Highgrooves’s “bias towards action” rallying cry is no secret, and we try to abide by that rule whenever we can, whether we’re deploying or choosing where to go for lunch. An important corollary is that we try to bias towards making mistakes earlier rather than later, too. A fellow Highgroover captured it well by saying: “If you aren’t getting burned, you need to play with fire more.”
Learning what breaks a new system helps developers get a feel for when heavier infrastructure might be required (e.g., implementing background jobs if server-side code starts becoming too intensive). And it’s part of why we encourage new developers to deploy code on the first day: it’s better to learn how to fix production while you’re getting situated than when there might be no one around at the moment (especially in a ROWE).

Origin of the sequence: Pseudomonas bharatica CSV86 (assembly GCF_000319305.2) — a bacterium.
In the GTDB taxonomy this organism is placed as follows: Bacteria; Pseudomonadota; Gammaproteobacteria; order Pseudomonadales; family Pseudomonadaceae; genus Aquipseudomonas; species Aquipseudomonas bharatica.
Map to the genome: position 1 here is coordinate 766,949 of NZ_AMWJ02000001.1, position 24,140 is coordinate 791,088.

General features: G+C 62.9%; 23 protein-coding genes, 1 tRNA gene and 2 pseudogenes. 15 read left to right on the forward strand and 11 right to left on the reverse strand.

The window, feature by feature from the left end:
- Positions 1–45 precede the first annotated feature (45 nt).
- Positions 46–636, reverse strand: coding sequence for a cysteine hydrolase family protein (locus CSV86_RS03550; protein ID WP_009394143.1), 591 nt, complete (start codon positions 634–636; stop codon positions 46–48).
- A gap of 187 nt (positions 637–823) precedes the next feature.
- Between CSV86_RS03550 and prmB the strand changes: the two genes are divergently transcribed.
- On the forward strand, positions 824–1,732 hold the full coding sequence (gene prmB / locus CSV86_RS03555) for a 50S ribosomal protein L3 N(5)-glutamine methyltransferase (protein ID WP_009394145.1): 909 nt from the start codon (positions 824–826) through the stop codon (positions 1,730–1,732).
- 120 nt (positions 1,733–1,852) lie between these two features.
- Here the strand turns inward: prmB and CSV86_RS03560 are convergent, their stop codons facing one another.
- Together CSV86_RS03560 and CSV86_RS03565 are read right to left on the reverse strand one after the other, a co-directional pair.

But finding out when your system doesn’t break can be just as important. I’ve discovered security issues in the past by using unsafe code I “knew” shouldn’t work as part of an initial naïve solution or experiment.
Well-developed test suites, of course, are what make all of this possible, by telling you exactly what has broken and where. It’s also what made me initially come around to TDD; writing tests first means you don’t bias your own thinking to the code you’ve written, making it easier to consider what “breaking” a model or controller (for example) should look like in a test.
Do you encourage experimentation and “failing fast”? How?
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